More Information

Submitted: August 16, 2021 | Approved: September 09, 2021 | Published: September 10, 2021

How to cite this article: Tanwattanakul J, Sriprachote S, Tangpukdee J, Chanthapreeda N, Santiboon TT. Effects of food programme for enhancing obesity children healthy of their abilities and expectations to self-efficacy for preventing early childhood. J Adv Pediatr Child Health. 2021; 4: 093-100.

DOI: 10.29328/journal.japch.1001040


Copyright License: © 2021 Tanwattanakul J, et al. This is an open access article distributed under the Creative Commons Attribution License, which permits unrestricted use, distribution, and reproduction in any medium, provided the original work is properly cited.

Keywords: Obese children health; The affecting programs; Body mass index enhancement; Abilities and expectations; Self-efficacy; Preventing early childhood education

 FullText PDF

Effects of food programme for enhancing obesity children healthy of their abilities and expectations to self-efficacy for preventing early childhood

Jirawon Tanwattanakul1*, Suthiporn Sriprachote2, Juraporn Tangpukdee1, Nilawan Chantapreeda1 and Toansakul Tony Santiboon3

1Department of the Child Health Nursing, Faculty Nursing, Khon Kaen University, Khon Kaen, Thailand
2Professional Nurse, Children’s Ward, Kamalasai Hospital, Kamalasai, Kamalasai District, Kalasin, Thailand
3Department of SMEC, Curtin University of Technology, Perth, WA, Australia

*Address for Correspondence: Dr. Jirawon Tanwatthanakul, Associate Professor, Department of the Child Health Nursing, Faculty Nursing, Khon Kaen University, 123 Mittrapab Highway, Muang District, Khon Kaen, Thailand 40002, Email:;

This study aims to assess parents’ perceptions of their responses to the perceived awareness programme competency abilities and expectations for enhancing parents on weight control of their pre-school children in preventing with Obesity. It has defined self-efficacy as one’s belief in one’s ability to succeed in specific situations and accomplish a task with the theoretical framework of Bandura’s Model by quasi-experimental research in 16 weeks. To promote the self-efficacy and expectations, the 10-item Questionnaire on Self-Efficacy Program, the 22-item Questionnaire on Parents’ Efficacy Interaction, and the 46-item Questionnaire on Parental Expectations assessed parents’ perceptions. A sample size consisted of 14-pre-school children whose age ranged 2-5 years old at the Child Development Demonstration Centre, Khon Kaen University was selected. Providing knowledge, teaching, demonstration, experimentation, and organized activities were organized. Parents’ perceptions of their abilities for controlling children’s weight and height with pre- and post-experimental programmes differentiated, significantly. Parents’ responses to the post performances are over than pre-experiment for the QSEP, the QPEA, and the QPE, differently. They answered and followed up on child management with parents online for 16 weeks, continuously. The obese early childhood at the CDC Demonstration Centre, Faculty of Nursing used the food programme to self-efficacy with their parents taking part and cooperating well in specifying research objectives. There are 2,958,441 children in rural areas are lacking attention, because of food and health problems in the 19,171-Child Development Centres none yet have food programmes to prevent health and hygiene problems. Although Thailand took the next leap forward for its investment in Early Childhood Development through legislation, improved quality services, and social transfer grants for families with young children since 2018.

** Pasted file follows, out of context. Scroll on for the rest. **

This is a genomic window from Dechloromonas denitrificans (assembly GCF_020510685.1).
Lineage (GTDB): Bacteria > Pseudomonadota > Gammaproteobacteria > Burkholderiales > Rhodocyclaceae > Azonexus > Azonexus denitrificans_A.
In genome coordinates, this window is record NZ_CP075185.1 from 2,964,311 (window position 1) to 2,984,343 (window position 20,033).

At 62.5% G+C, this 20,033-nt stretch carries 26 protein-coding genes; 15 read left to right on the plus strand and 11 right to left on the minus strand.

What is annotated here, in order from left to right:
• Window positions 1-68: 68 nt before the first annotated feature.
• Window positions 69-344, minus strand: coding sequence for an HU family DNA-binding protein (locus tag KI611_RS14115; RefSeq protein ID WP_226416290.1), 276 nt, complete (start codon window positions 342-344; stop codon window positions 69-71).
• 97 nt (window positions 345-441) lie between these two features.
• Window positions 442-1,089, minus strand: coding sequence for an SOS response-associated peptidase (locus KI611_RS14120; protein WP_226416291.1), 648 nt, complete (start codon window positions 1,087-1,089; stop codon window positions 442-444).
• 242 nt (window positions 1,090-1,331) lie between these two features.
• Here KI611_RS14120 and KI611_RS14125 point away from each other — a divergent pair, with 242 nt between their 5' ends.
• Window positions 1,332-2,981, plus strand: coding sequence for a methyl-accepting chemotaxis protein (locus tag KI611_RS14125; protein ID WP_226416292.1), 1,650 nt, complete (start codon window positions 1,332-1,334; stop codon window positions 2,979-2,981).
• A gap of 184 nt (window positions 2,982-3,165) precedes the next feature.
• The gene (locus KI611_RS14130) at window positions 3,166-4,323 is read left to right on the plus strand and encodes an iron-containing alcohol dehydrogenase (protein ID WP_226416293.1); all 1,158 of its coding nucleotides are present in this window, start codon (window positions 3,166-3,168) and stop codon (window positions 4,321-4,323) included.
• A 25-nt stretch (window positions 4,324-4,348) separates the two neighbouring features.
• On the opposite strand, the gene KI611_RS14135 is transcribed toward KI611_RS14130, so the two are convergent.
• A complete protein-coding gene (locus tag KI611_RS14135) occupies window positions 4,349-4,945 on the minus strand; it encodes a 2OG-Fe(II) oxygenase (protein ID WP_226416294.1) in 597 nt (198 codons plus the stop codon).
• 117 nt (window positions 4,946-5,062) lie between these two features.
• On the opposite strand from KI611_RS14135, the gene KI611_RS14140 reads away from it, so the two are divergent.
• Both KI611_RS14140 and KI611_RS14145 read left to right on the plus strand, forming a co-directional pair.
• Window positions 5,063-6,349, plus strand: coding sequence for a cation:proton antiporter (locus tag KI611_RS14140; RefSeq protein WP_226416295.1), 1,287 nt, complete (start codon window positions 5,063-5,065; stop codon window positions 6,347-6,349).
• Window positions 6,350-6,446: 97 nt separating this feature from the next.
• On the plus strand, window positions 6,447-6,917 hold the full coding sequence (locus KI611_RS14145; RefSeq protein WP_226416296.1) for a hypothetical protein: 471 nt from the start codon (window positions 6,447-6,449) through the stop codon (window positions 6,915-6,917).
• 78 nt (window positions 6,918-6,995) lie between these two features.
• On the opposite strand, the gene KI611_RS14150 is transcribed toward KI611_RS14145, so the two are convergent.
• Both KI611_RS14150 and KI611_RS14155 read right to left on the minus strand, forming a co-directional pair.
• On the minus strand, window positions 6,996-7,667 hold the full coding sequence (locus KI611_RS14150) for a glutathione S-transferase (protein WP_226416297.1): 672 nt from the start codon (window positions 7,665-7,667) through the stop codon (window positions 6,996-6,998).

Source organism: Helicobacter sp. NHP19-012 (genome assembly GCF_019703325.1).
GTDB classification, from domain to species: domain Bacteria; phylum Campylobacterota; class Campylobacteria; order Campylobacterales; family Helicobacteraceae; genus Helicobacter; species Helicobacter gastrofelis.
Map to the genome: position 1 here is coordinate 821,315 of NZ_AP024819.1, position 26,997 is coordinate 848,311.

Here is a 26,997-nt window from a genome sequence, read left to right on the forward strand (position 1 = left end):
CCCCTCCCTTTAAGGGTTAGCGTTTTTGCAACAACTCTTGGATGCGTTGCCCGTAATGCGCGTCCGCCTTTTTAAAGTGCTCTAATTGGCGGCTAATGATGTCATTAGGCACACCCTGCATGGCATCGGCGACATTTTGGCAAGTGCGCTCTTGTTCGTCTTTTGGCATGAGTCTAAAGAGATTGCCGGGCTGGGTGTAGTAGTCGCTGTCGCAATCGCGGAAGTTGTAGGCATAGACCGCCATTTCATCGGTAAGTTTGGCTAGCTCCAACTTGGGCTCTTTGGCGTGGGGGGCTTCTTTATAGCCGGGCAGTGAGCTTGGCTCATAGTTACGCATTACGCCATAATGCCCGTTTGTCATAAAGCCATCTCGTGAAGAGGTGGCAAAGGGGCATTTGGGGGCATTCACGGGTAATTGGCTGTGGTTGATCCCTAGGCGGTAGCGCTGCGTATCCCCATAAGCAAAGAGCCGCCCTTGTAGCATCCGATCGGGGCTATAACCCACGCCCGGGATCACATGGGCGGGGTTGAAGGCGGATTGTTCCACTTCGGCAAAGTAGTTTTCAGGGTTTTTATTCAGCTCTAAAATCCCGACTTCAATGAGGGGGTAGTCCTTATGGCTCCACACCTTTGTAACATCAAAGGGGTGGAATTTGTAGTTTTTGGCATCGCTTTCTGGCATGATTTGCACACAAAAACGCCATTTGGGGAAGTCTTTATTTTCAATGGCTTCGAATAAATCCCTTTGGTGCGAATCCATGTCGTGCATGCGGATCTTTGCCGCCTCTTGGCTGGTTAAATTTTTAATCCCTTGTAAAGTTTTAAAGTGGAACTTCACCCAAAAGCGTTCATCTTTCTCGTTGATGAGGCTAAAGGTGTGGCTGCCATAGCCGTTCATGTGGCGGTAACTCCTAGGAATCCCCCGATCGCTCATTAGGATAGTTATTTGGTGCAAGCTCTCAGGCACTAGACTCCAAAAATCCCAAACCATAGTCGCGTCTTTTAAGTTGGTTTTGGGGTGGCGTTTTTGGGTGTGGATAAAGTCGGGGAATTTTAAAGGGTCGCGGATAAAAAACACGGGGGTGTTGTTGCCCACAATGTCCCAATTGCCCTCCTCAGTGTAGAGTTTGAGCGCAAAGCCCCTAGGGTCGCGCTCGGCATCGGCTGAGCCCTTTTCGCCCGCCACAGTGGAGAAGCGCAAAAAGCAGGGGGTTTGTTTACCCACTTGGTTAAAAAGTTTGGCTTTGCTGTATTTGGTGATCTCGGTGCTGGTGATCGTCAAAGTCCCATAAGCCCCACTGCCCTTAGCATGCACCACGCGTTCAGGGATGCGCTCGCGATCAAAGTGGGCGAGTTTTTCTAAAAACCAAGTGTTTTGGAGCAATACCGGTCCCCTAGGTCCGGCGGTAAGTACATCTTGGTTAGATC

Overweight and obesity is defined as abnormal or excessive fat accumulation that presents a risk to health. A crude population measure of obesity is the body mass index (BMI), a person’s weight (in kilograms) divided by the square of his or her height (in meters). A person with a BMI of 30 or more is generally considered obese. A person with a BMI equal to or more than 25 is considered overweight. Once considered a problem only in high-income countries, overweight and obesity are now dramatically on the rise in low- and middle-income countries, particularly in urban settings [1]. Obesity is a leading preventable cause of death worldwide, with increasing rates in adults and children [2]. In 2015, 600 million adults (12%), and 100 million children were obese in 195 countries [3].

Obesity is mostly preventable through a combination of social changes and personal choices. Changes to diet and exercising are the main treatments. Obesity is more common in women than in men [4]. Authorities view it as one of the most serious public health problems of the 21st century [5]. Obesity is stigmatized in much of the modern world, though it was seen as a symbol of wealth and fertility at other times in history and still is in some parts of the world. A few cases are caused primarily by genes, endocrine disorders, medications, or mental disorders [6]. On average, obese people have greater energy expenditure than their normal counterparts due to the energy required to maintain an increased body mass [7].